Aside from the scansion (which I suggest becomes a valid musical gesture of its own after you listen to three or four of these songs back to back) I’ve also become intrigued by the melodies. We know that these songs were recorded to a budget and to a deadline, and that the session singers were probably working to a pre-recorded backing track with a minimum of rehearsal. So they’re going to be looking for melodies that work reliably with the chords, and are less likely to take melodic risks. The melodies have two characteristics that suggest a first-take approach to pitch. They rely heavily on static notes, often the root note of the current chord (as in I Like Yellow Things). And they repeat melodic phrases without the variation that would be needed to maintain interest. For an example of over-using the same melodic phrase take a listen to Do You Know The Difference Between Big Wood and Brush? The melody has a good ascending chromatic line that sings well for the first four notes (the words ‘do you know the…’). My guess is that this phrase was written at the same time as the backing track, and the singer then used this basic framework to (try to) scan the new lyric over it later. But we then get the ugly scansion of the four syllables in the words ‘difference between’ (more crowbarring), and the singer rather apologetically repeats the root note of Bb for the last three of these in order to hit the start of the next ascending phrase over ‘big wood and brush’. The chromatic ascent (in the key of Bb, the notes are D-Eb-E-F) is occasionally abandoned on the fly in favour of a diatonic approach (D-Eb-F) in order to get the lyric phrase to fit.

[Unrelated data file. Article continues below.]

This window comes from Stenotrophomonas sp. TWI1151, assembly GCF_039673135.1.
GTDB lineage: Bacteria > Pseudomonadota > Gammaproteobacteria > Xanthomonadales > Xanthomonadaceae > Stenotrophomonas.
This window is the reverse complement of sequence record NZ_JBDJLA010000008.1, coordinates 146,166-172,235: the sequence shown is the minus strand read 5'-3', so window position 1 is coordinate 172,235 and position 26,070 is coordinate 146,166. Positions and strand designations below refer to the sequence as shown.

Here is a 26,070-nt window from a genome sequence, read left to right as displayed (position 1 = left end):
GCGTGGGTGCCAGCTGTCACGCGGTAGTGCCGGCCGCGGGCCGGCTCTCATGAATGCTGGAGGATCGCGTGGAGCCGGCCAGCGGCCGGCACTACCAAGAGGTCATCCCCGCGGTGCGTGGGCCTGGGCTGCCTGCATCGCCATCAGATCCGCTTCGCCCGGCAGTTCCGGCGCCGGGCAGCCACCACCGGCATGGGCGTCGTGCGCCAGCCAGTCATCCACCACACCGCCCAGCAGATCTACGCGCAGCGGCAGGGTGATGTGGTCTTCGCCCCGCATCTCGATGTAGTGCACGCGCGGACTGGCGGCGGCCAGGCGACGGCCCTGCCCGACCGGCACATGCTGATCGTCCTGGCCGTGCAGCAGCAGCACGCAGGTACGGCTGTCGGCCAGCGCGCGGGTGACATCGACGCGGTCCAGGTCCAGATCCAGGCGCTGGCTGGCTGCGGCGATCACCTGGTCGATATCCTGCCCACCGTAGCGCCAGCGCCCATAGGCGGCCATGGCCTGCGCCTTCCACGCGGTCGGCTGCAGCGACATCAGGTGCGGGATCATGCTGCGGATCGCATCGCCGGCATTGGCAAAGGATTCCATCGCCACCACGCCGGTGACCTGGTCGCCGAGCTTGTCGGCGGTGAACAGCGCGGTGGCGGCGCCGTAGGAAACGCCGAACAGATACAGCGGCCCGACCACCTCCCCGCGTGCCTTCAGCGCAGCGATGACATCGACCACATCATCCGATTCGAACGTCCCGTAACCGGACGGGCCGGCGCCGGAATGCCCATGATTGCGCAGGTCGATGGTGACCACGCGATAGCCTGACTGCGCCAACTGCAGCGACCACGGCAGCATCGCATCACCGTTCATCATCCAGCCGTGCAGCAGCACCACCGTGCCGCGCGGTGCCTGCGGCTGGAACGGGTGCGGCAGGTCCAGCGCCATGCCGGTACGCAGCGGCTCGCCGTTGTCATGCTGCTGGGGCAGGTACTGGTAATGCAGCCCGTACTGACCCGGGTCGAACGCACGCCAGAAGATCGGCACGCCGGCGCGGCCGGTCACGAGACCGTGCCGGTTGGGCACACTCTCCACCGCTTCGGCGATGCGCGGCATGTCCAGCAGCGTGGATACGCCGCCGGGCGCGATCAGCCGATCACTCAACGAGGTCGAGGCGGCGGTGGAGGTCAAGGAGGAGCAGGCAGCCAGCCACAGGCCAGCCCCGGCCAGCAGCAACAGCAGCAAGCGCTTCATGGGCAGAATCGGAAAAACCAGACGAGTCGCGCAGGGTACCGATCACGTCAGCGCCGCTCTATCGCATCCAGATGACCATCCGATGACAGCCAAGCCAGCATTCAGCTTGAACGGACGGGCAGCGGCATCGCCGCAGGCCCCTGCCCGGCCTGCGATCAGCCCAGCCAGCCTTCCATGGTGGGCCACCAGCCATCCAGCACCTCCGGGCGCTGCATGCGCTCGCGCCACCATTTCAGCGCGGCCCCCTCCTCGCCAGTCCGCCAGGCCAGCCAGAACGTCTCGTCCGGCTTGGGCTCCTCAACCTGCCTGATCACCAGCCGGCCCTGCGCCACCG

In some songs the singer appears to abandon the idea of a properly constructed melody, and simply sings up and down the scale until the lyric line comes to an end. In the case of The Moon Men, I get the impression that the band (drums, bass, sax, electric piano) is following the singer. I also note that this track seems to have early 80s production values (that might even be a Dx7 keyboard part?), suggesting that the practice continued beyond its apparent peak in the late 60s and early 70s.
The lyrics are perhaps the least interesting aspect of song-poems to analyse, being mostly written by beginners. It is worth observing one common trait, which is the tendency to write about subjects with no emotional content. I Like Yellow Things is a good example – the title says it all, and the lyric is simply a literal list of yellow things. Here are another couple of examples of the same phenomenon – Green Fingernails (sung with wonderful sincerity by Gene Marshall) and Listen Mister Hat.
And sometimes there was no melody at all – several of the recordings are just poems spoken over music. Run Spook Run (performed by the master of the genre, Rodd Keith) is particularly interesting because it contrasts the beat-poem approach of the verses with a properly arranged titular chorus, complete with Andrews Sisters style backing vocals.
There were times when the session singer was so unrehearsed or rushed that different choruses have different melodies. Compare The Palace Roses at [0:11] and [1:46] – same lyrics, entirely different melody. It’s clear that by the time singer Todd Andrews got to the final chorus he had forgotten his own melody from the first one!